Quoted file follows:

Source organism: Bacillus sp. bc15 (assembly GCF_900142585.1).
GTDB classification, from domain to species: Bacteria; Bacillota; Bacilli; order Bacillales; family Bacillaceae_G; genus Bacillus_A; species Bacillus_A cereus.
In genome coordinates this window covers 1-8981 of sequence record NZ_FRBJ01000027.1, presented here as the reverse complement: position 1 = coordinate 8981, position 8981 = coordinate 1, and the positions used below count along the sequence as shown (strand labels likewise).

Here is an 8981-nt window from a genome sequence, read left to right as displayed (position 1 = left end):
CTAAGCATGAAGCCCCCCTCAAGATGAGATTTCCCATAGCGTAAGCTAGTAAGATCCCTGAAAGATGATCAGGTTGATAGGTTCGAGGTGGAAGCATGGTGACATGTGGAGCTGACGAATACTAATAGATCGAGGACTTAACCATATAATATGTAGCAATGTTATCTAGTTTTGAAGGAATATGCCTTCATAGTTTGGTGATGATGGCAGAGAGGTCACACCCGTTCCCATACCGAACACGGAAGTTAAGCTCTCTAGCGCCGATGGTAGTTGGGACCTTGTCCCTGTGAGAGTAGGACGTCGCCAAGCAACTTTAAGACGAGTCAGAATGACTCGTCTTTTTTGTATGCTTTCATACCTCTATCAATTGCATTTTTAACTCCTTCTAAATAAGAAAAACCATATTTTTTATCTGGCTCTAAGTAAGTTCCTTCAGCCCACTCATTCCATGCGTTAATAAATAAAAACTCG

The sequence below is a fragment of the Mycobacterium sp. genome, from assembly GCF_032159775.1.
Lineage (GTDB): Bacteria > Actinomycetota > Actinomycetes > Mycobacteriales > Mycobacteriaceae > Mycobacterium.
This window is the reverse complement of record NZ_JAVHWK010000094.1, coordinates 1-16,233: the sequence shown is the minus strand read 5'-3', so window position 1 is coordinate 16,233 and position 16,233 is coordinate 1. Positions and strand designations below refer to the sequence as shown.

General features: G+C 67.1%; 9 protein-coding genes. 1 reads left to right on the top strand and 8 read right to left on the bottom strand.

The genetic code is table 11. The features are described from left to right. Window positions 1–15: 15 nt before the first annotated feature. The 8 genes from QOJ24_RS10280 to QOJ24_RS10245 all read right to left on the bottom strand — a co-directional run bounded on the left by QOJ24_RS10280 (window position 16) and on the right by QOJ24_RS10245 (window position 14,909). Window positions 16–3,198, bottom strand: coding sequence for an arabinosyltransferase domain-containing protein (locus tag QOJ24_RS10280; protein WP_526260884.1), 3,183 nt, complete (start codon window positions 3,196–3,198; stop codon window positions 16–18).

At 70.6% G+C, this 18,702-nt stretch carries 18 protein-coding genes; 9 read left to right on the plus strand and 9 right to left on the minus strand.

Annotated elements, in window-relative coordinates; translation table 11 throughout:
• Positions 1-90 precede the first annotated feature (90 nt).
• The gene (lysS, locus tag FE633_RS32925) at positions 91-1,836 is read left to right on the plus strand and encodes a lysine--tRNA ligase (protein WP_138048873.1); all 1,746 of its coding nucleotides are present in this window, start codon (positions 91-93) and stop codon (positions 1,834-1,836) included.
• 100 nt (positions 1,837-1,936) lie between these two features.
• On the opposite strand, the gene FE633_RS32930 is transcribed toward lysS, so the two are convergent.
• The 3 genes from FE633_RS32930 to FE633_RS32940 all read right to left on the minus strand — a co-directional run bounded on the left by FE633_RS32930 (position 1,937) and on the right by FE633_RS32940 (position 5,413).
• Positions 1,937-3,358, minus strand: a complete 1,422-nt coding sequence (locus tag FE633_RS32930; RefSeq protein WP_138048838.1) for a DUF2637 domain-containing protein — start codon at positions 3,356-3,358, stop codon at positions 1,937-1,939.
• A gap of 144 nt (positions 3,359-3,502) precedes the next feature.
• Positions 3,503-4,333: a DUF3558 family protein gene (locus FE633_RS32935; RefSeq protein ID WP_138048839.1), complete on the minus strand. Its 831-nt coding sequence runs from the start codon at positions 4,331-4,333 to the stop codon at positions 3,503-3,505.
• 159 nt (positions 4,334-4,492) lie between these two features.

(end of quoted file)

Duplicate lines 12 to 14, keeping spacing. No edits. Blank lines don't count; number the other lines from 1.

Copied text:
Annotated elements, in window-relative coordinates; translation table 11 throughout:
• Positions 1-90 precede the first annotated feature (90 nt).
• The gene (lysS, locus tag FE633_RS32925) at positions 91-1,836 is read left to right on the plus strand and encodes a lysine--tRNA ligase (protein WP_138048873.1); all 1,746 of its coding nucleotides are present in this window, start codon (positions 91-93) and stop codon (positions 1,834-1,836) included.